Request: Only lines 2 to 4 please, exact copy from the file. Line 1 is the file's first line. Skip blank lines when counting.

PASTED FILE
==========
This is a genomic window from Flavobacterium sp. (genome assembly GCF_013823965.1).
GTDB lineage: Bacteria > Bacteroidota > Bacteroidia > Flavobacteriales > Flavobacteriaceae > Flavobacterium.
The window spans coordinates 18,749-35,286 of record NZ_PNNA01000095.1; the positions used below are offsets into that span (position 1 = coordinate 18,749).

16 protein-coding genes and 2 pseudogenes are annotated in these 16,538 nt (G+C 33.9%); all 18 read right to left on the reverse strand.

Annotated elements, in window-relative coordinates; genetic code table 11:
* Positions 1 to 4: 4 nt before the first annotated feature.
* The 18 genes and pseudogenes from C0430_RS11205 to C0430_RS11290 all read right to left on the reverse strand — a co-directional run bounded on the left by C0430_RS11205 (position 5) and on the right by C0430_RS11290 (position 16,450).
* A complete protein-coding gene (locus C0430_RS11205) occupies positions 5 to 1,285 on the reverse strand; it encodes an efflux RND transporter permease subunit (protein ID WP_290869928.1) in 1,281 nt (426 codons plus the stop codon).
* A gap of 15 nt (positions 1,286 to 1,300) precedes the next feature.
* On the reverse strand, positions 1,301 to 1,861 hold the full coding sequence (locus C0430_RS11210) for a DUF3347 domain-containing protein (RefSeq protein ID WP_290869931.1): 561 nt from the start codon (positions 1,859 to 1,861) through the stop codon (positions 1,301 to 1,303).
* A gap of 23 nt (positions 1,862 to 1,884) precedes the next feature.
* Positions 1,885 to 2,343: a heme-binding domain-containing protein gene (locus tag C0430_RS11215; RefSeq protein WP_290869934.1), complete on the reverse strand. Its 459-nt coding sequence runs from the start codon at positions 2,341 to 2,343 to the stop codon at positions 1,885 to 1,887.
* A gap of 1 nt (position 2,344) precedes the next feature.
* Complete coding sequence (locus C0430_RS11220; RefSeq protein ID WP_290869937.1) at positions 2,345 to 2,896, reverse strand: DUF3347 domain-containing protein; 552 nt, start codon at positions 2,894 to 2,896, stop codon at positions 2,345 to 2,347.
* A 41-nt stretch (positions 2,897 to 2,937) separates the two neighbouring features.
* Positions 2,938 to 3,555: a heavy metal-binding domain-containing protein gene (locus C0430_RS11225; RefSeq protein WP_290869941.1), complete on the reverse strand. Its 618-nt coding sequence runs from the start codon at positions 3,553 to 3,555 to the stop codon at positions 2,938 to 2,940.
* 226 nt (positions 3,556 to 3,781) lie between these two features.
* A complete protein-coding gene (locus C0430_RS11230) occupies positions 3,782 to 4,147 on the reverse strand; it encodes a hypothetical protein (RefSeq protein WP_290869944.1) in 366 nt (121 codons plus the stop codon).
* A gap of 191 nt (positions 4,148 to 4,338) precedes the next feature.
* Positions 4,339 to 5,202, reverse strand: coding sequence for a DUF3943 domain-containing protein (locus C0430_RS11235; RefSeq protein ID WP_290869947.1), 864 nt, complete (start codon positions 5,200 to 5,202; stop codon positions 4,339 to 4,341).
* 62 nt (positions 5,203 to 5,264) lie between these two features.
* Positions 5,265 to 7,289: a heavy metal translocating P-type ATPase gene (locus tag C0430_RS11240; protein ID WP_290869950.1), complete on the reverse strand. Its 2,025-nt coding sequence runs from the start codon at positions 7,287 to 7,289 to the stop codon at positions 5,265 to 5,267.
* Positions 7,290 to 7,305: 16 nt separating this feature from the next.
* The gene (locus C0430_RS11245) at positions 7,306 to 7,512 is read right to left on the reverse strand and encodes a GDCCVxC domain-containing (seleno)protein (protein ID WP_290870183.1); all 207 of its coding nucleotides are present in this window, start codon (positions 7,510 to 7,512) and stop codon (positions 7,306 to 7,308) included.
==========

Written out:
GTDB lineage: Bacteria > Bacteroidota > Bacteroidia > Flavobacteriales > Flavobacteriaceae > Flavobacterium.
The window spans coordinates 18,749-35,286 of record NZ_PNNA01000095.1; the positions used below are offsets into that span (position 1 = coordinate 18,749).

16 protein-coding genes and 2 pseudogenes are annotated in these 16,538 nt (G+C 33.9%); all 18 read right to left on the reverse strand.